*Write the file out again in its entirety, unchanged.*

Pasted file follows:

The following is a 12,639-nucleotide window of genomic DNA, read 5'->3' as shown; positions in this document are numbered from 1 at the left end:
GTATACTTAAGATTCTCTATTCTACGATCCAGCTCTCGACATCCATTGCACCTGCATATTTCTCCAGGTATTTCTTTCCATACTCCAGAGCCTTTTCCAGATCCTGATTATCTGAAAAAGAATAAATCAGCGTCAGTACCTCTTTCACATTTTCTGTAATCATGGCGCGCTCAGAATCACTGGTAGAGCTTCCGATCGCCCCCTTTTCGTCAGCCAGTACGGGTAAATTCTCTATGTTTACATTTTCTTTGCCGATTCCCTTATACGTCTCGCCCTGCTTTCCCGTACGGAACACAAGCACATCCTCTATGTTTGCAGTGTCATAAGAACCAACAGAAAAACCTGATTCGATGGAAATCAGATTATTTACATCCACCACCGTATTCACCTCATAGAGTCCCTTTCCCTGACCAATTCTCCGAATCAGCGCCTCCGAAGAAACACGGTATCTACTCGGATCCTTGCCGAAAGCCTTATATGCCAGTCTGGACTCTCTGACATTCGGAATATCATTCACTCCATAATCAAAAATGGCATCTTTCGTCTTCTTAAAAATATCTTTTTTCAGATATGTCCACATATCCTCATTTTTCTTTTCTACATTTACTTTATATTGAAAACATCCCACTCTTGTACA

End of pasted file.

The following is a 12,639-nucleotide window of genomic DNA, read 5'->3' as shown; positions in this document are numbered from 1 at the left end:
GTATACTTAAGATTCTCTATTCTACGATCCAGCTCTCGACATCCATTGCACCTGCATATTTCTCCAGGTATTTCTTTCCATACTCCAGAGCCTTTTCCAGATCCTGATTATCTGAAAAAGAATAAATCAGCGTCAGTACCTCTTTCACATTTTCTGTAATCATGGCGCGCTCAGAATCACTGGTAGAGCTTCCGATCGCCCCCTTTTCGTCAGCCAGTACGGGTAAATTCTCTATGTTTACATTTTCTTTGCCGATTCCCTTATACGTCTCGCCCTGCTTTCCCGTACGGAACACAAGCACATCCTCTATGTTTGCAGTGTCATAAGAACCAACAGAAAAACCTGATTCGATGGAAATCAGATTATTTACATCCACCACCGTATTCACCTCATAGAGTCCCTTTCCCTGACCAATTCTCCGAATCAGCGCCTCCGAAGAAACACGGTATCTACTCGGATCCTTGCCGAAAGCCTTATATGCCAGTCTGGACTCTCTGACATTCGGAATATCATTCACTCCATAATCAAAAATGGCATCTTTCGTCTTCTTAAAAATATCTTTTTTCAGATATGTCCACATATCCTCATTTTTCTTTTCTACATTTACTTTATATTGAAAACATCCCACTCTTGTACA